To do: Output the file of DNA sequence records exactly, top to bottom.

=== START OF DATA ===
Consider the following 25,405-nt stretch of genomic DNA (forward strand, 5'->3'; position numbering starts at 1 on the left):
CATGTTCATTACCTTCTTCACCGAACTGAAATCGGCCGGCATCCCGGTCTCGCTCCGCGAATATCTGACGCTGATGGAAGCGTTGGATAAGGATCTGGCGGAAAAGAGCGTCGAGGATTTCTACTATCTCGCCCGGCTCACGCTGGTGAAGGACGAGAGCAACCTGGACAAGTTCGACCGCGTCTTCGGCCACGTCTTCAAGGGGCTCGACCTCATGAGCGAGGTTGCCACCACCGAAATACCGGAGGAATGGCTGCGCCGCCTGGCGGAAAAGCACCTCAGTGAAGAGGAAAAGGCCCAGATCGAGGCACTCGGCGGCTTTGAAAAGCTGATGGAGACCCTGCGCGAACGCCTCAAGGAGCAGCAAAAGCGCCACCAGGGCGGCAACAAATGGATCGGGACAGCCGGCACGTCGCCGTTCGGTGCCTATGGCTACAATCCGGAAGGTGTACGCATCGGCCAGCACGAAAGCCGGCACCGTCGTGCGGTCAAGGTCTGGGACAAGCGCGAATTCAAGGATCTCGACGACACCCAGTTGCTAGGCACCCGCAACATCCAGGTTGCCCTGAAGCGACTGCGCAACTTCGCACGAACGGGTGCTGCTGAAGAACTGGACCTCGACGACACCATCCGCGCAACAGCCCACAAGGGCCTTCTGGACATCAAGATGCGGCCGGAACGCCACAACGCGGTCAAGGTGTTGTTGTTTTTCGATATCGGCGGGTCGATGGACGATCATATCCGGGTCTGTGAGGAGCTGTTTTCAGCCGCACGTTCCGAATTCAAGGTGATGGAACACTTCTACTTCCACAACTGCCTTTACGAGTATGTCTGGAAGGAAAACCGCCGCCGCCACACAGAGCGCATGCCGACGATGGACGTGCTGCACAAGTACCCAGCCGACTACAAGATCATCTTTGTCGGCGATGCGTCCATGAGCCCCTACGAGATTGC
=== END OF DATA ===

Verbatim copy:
Consider the following 25,405-nt stretch of genomic DNA (forward strand, 5'->3'; position numbering starts at 1 on the left):
CATGTTCATTACCTTCTTCACCGAACTGAAATCGGCCGGCATCCCGGTCTCGCTCCGCGAATATCTGACGCTGATGGAAGCGTTGGATAAGGATCTGGCGGAAAAGAGCGTCGAGGATTTCTACTATCTCGCCCGGCTCACGCTGGTGAAGGACGAGAGCAACCTGGACAAGTTCGACCGCGTCTTCGGCCACGTCTTCAAGGGGCTCGACCTCATGAGCGAGGTTGCCACCACCGAAATACCGGAGGAATGGCTGCGCCGCCTGGCGGAAAAGCACCTCAGTGAAGAGGAAAAGGCCCAGATCGAGGCACTCGGCGGCTTTGAAAAGCTGATGGAGACCCTGCGCGAACGCCTCAAGGAGCAGCAAAAGCGCCACCAGGGCGGCAACAAATGGATCGGGACAGCCGGCACGTCGCCGTTCGGTGCCTATGGCTACAATCCGGAAGGTGTACGCATCGGCCAGCACGAAAGCCGGCACCGTCGTGCGGTCAAGGTCTGGGACAAGCGCGAATTCAAGGATCTCGACGACACCCAGTTGCTAGGCACCCGCAACATCCAGGTTGCCCTGAAGCGACTGCGCAACTTCGCACGAACGGGTGCTGCTGAAGAACTGGACCTCGACGACACCATCCGCGCAACAGCCCACAAGGGCCTTCTGGACATCAAGATGCGGCCGGAACGCCACAACGCGGTCAAGGTGTTGTTGTTTTTCGATATCGGCGGGTCGATGGACGATCATATCCGGGTCTGTGAGGAGCTGTTTTCAGCCGCACGTTCCGAATTCAAGGTGATGGAACACTTCTACTTCCACAACTGCCTTTACGAGTATGTCTGGAAGGAAAACCGCCGCCGCCACACAGAGCGCATGCCGACGATGGACGTGCTGCACAAGTACCCAGCCGACTACAAGATCATCTTTGTCGGCGATGCGTCCATGAGCCCCTACGAGATTGC